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Wacky weather: Arizona opens 2016 with heavy rain, snow from El Nino

A pedestrian makes their way through historic downtown Flagstaff, Ariz., Thursday, Jan. 7, 2016. A series of El Nino-related storms dumped heavy snow on the region. (AP Photo/Josh Biggs)

PHOENIX — We’re just eight days into the new year, but El Nino has already been hard at work in Arizona.

There have been just two days — Jan. 1 and 2 — when Arizona was precipitation-free. The weather has been so dark and dreary that one climatologist said Phoenix was going to look like the Pacific Northwest for the next few months.

“This year, we’re going to become Seattle,” Randy Cerveny, a climatologist with Arizona State University, told KTAR News 92.3 FM’s Bruce St. James and Pamela Hughes. “The storms that normally go up there will come down here.”

The rain started Monday in Phoenix, when we were all greeted by showers as we returned from the New Year holiday weekend. Northern Arizona began seeing some snowfall, but it was relatively light.

Forecasters warned it was only the beginning, and oh boy were they right.

By Wednesday, the entire northern part of the state was covered in a big blanket of white.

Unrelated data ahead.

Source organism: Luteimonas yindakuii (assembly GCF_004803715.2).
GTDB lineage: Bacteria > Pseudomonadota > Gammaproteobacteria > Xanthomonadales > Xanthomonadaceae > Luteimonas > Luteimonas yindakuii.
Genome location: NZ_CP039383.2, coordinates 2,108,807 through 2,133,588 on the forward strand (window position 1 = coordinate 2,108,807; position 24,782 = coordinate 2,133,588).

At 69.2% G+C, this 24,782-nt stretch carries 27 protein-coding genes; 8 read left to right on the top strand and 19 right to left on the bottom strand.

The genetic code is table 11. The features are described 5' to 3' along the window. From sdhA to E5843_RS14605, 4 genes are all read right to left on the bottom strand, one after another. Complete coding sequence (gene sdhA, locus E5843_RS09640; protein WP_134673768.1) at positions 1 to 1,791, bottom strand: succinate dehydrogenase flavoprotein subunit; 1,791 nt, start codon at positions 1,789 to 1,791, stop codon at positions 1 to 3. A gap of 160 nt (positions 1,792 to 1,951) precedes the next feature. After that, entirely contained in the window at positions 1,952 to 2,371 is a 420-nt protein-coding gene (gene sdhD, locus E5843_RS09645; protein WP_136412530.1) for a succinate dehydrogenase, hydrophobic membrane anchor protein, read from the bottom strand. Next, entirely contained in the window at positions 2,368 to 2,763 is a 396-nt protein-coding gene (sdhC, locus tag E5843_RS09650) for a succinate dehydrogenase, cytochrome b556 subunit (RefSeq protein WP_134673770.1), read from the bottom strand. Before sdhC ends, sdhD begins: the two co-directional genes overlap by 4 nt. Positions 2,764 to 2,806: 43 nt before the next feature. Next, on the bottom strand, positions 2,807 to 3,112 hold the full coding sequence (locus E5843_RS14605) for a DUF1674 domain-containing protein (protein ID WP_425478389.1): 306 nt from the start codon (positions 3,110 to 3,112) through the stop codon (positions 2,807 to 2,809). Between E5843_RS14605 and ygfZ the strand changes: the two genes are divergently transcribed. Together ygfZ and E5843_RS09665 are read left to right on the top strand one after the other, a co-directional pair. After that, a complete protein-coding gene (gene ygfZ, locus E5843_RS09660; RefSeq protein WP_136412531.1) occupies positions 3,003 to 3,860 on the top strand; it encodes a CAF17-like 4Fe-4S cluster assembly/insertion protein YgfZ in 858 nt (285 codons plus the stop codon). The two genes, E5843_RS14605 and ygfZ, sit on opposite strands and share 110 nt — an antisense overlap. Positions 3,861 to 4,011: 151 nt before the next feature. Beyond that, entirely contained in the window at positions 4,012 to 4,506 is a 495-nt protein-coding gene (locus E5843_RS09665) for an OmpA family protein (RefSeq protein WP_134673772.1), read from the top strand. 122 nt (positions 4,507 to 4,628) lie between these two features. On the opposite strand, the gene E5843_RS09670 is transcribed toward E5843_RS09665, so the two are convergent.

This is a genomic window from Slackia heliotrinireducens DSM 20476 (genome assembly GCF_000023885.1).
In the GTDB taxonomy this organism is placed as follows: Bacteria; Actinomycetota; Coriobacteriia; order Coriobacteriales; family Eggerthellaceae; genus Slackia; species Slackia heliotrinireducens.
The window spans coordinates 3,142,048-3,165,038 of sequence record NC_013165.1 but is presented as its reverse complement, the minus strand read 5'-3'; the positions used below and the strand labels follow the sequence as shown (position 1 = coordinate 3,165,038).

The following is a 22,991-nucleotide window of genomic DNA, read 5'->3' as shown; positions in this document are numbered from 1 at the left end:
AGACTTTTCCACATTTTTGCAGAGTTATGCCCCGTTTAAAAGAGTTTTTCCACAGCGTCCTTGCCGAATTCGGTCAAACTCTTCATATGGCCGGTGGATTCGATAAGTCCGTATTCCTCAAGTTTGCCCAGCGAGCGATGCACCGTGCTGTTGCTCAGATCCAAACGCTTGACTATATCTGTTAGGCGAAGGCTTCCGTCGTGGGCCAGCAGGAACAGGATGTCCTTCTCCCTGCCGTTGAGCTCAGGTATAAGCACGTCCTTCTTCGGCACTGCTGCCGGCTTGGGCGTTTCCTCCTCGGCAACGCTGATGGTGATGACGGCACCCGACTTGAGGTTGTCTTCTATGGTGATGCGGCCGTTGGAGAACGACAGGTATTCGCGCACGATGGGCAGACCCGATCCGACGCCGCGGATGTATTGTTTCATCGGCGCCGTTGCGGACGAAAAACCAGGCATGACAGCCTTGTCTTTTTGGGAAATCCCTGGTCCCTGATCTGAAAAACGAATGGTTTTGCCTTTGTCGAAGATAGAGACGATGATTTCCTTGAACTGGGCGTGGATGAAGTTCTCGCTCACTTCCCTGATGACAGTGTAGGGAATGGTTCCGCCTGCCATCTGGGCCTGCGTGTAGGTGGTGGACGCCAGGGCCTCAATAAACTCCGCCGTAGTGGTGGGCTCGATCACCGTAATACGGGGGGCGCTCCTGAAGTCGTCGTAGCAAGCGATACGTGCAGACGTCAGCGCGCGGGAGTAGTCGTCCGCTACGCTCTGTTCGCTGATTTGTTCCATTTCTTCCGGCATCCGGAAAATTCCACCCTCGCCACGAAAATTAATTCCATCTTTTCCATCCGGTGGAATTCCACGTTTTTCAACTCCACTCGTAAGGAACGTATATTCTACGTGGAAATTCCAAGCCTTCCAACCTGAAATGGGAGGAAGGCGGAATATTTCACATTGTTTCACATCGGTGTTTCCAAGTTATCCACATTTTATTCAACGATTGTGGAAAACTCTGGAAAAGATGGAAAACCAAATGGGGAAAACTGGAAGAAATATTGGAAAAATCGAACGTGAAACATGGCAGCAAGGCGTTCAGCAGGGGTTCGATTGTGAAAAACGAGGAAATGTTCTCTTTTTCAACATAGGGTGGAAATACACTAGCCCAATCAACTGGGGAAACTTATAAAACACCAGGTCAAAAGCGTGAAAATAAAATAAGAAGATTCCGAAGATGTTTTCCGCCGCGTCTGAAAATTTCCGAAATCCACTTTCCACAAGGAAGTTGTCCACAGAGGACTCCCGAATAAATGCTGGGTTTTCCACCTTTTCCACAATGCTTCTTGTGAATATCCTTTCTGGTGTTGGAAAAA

Flagstaff received nearly two feet of snow, leading to the cancellation of school and dangerous driving conditions. Several major roadways were closed and others, such as State Route 89A, were incredibly slow moving as drivers tried to avoid hitting one another.

Heavy rains hit the Phoenix area, leading to headlines we typically only see in summer: Storm knocks out power to Valley neighborhoods.

But that all paled in comparison to Thursday, when the high country received more than two feet of snow — falling as fast as one foot per hour — in major cities and about a half-inch of rain fell in the Valley.

The rain totals were the second-highest in Arizona history for one day total precipitation, right behind .67 inches back on Jan. 7, 1955. By early afternoon, a flood advisory was posted for areas northwest of Phoenix, including Cave Creek and New River.

While Arizona is typically a one-off when it comes to dealing with extreme weather, Cerveny said El Nino is expected to continue until March or April.

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